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Consider these options before deciding what is right for your application

By David Fischer, Engineering Manager, Hilma Div. of Carr Lane Roemheld
Article from July/August, 2012 issue of Stamping Journal.

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Fabricator/Stamping Journal’s web site

(Partial article. Use this link to read it in full): As more metal formers find themselves taking on more jobs with lower quantities, they have developed higher interest in quick die change. Many want to automate the entire clamping process: Hit a button and the clamps quickly engage or disengage. Hydraulic, magnetic, or combination clamping systems are options for stampers, but they shouldn’t think one is necessarily better than the other without a thorough investigation.

It’s in the way that you move it.

When it comes to single-minute exchange of dies, stampers should focus first on moving the die in and out of the press. That’s where they make the biggest impact in the search for reduced die-change times. A set of ball or roller-die lifters can do wonders when it comes to turning an hourlong changeout process that used to rely on a lift truck to a 10-minute exercise—unclamping and rolling out one die, rolling in the next die set, and clamping it in place.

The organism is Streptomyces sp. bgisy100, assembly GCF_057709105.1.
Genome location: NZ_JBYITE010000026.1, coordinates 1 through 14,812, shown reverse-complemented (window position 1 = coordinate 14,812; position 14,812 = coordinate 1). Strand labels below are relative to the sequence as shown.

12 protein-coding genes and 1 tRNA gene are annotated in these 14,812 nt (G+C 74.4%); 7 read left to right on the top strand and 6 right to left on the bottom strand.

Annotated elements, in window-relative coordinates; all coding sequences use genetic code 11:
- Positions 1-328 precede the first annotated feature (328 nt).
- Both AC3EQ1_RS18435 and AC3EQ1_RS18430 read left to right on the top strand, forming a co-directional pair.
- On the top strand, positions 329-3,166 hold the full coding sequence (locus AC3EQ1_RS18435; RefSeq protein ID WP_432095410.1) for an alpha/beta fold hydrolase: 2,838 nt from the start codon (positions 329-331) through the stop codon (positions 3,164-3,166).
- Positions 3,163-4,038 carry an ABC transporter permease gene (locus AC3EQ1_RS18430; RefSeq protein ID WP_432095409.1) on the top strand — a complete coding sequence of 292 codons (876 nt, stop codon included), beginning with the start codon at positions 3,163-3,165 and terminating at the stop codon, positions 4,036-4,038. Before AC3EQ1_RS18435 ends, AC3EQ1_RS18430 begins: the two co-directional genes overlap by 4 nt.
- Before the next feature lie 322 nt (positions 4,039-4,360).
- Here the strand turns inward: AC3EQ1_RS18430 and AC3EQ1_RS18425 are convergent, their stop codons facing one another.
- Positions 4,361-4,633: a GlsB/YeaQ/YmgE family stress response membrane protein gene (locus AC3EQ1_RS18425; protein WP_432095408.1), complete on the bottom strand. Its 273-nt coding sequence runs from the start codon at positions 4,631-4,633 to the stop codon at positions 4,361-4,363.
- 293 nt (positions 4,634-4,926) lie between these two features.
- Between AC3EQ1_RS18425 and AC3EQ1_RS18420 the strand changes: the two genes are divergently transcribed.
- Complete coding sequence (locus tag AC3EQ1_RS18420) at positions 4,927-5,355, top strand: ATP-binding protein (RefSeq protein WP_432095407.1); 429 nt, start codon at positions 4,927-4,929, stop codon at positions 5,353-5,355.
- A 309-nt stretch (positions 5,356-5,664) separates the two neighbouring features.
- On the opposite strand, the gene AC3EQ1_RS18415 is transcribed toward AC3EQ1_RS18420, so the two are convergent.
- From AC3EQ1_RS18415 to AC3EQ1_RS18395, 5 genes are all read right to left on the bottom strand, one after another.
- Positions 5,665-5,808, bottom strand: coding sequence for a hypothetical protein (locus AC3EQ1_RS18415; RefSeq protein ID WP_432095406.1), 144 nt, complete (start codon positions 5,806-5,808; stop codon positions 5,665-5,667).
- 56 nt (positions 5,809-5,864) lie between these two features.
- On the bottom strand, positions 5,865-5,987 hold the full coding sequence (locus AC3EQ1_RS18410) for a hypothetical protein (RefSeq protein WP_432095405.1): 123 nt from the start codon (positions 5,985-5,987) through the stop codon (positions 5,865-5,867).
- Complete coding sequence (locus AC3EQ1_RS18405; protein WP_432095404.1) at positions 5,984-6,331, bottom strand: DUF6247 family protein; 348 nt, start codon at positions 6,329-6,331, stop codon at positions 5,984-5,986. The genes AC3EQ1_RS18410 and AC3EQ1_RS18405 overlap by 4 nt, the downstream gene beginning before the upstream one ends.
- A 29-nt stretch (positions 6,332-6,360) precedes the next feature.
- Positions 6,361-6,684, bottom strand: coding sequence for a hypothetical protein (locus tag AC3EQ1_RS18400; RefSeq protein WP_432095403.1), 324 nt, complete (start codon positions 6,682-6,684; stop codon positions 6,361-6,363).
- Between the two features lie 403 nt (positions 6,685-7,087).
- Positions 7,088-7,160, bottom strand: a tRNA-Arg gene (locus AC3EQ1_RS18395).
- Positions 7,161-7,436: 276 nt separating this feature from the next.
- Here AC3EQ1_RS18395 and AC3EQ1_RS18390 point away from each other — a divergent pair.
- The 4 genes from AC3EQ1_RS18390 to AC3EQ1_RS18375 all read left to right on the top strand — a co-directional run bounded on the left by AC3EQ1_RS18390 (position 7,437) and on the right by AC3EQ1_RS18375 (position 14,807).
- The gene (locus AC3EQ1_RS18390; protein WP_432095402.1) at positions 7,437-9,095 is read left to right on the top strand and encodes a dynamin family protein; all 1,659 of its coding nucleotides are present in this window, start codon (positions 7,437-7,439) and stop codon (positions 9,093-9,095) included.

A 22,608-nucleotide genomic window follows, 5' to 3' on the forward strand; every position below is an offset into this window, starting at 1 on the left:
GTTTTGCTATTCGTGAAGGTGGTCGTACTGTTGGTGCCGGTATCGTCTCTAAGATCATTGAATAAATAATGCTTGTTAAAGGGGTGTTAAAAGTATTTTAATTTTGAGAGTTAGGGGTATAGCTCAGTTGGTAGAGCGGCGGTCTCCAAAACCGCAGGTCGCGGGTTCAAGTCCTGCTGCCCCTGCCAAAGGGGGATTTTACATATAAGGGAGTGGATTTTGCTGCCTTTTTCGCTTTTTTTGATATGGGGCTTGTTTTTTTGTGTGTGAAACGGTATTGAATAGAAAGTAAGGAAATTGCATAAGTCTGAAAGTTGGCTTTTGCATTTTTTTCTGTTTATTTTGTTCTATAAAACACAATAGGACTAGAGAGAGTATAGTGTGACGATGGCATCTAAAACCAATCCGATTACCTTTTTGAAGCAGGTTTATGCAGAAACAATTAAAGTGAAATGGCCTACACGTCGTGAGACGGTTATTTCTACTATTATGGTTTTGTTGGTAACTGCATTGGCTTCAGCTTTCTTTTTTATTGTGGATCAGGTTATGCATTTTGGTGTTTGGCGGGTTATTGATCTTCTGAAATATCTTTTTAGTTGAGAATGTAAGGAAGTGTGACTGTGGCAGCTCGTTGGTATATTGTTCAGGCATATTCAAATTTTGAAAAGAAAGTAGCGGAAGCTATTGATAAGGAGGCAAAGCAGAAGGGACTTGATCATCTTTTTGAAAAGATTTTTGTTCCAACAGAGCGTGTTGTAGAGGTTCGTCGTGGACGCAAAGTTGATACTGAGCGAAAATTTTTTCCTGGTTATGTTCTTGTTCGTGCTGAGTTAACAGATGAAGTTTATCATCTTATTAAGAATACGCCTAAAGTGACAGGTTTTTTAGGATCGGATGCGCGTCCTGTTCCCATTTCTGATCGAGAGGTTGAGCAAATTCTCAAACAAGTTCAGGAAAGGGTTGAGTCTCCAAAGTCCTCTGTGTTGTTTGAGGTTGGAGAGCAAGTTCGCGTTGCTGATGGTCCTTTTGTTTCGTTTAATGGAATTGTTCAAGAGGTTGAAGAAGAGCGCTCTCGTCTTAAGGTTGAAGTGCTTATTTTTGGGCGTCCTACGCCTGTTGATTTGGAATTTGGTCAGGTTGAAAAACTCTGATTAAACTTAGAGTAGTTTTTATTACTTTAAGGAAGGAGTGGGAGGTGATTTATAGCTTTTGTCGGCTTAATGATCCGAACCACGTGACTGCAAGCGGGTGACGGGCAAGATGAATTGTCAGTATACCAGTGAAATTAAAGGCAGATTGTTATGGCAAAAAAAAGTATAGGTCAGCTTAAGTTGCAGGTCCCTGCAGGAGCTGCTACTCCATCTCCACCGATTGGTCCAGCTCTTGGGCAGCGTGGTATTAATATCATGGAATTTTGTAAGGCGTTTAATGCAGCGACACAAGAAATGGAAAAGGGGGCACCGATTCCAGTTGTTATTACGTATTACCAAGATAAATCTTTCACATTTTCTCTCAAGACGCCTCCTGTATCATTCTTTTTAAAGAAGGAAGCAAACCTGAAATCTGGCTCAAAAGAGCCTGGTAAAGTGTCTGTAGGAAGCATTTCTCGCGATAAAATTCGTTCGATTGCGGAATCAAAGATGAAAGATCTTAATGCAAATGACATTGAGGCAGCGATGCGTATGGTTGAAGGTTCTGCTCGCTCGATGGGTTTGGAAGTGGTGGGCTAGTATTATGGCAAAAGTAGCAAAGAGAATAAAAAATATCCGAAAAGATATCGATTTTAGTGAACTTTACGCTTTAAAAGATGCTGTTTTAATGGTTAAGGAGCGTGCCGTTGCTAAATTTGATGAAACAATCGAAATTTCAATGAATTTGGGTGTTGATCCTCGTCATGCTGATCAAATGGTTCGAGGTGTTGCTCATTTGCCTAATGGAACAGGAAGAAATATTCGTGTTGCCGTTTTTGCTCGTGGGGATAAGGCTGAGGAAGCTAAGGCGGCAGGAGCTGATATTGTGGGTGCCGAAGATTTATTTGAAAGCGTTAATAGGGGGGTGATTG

But keep in mind that it’s also in the way that you clamp it.

Many stampers still rely on manually clamping their dies. This can prove troublesome as different setup personnel may use different numbers and types of clamps to secure the dies. Obviously, not applying enough torque to the clamping bolts can affect the integrity of the setup, but applying too much torque can cause bolt failure.

As a result, some stampers are looking to remove the human element from the clamping process altogether. They want to press a button and have the clamping completed. The two best ways to accomplish this are with hydraulic or magnetic clamping systems.

Other stampers, however, prefer a manually positioned and torqued clamp, with an assurance that it is properly torqued. In this case, a hydromechanical clamp with a preload indicator pin may be the answer…

Read the full article on
Fabricator/Stamping Journal’s web site

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